Linux Step By Steps

NETWORKING-NIC-NETGEAR FAxxx

From Jim@Morris.net Tue Nov 7 04:14:45 2000


DJH> I'm trying to install a Netgear FA312 on my system to replace a failing
DJH> FA310 (which uses the DEC Tulip driver) into a monolithic 2.2.17 (i.e.
DJH> no modules). The driver provided on the Netgear disk doesn't compile per
DJH> their instructions. Anyone know if one of the existing kernel drivers
DJH> will work with this card? Thanks!


The Netgear FA312 (and FA311) are not based on any form or derivitive/clone of the DEC Tulip chip, and will not work with the Linux Tulip driver. The problem you are having with the Netgear supplied driver is that - get this - it is only intended for the Linux 2.0.xx kernels. The commments at the top of the Netgear supplied driver with an FA311 I bought recently indicate that it will not work with Linux 2.2.x kernels.

That said, the Netgear FA311/312 cards use a National Semiconductor ethernet controller, and are supported by the fairly new "natsemi.c" driver for Linux. You will have to add this to any 2.2.x kernel based system yourself. The driver is written by Donald Becker, and can be found on the www.scyld.com site. The Linux 2.4 prerelease kernels appear to include the natsemi.c driver, BTW.

I have a Netgear FA310TX that works great with Caldera eDesktop 2.4, using the Tulip driver. I bought the FA311 thinking it was maybe just a newer version of the same card, only to find out all this. I ended up not even installing the card in my PC, once I found out what it was. I took it back and got my money back!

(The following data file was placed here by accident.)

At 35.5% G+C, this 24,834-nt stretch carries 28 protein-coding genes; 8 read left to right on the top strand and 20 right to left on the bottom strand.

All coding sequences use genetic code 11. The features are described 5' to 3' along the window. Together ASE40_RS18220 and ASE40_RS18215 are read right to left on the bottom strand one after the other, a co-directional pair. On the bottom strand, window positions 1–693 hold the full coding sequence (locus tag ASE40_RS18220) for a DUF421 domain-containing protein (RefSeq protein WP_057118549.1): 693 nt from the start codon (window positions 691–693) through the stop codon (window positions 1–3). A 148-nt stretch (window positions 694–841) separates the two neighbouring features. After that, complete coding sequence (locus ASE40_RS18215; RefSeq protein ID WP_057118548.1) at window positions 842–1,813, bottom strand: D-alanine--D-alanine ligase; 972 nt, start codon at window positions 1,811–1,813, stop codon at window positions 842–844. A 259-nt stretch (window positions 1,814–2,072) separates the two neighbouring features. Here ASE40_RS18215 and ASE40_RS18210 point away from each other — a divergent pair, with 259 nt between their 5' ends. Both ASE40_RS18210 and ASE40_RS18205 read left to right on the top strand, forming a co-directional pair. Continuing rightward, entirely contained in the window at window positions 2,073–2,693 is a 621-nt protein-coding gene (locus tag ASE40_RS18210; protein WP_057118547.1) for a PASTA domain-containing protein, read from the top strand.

You can still buy the FA310TX from most online resellers I've checked, such as buy.com, but you'll have to search for it. Netgear doesn't list it on their WWW site in the product information anymore.

If you want a good Tulip-based card that is guaranteed by the manufacturer to work with kernel-supplied ethernet drivers, you might want to take a look at some of the Kingston cards. They've been advertised for some time now in the Linux Journal. I've not personally used one of their cards though...


ADDENDA


From Alan Jackson <ajackson@oplnk.net>

As an addendum. I wanted to install a NIC in my old 133mHz 586 machine running Caldera ed2.4, Linux 2.2.14.

Best Buy mostly carries Netgear and Linksys, and Netgear does talk about supporting Linux on their website, so I went for Netgear. I bought a FA311, brought it home and installed it. No problem. Then I started trying to get a driver to work. The floppy that came with the card had a Linux directory on it with precompiled drivers, and source code, for redhat 6.0, 6.1, 6.2, 7.0, and 7.1. Actually, all the pre 7.1 drivers were identical. I tried the precompiled, and that failed, not surprisingly. I tried compiling the source, and that failed. Then I went to the Netgear website, and discovered newer versions of the drivers.  

For Linux 2.2.x, the driver to use is fa31x. For Linux 2.4.x, there is a different driver out there.

Compiling the driver is moderately tricky, here is the command I used...

gcc -D__KERNEL__ -DMODULE -DMODVERSIONS -Wall -Wstrict-prototypes -O -m486 -c fa31x.c -I/usr/src/linux/include

The trailing include directory reference is crucial.

After compiling,

% cp fa31x.o /lib/modules/2.2.14/net/
% insmod -v fa31x

Then from the Control Center in KDE, start (restart) eth0. Try a ping to see if it's all working.

It has worked like a champ for me.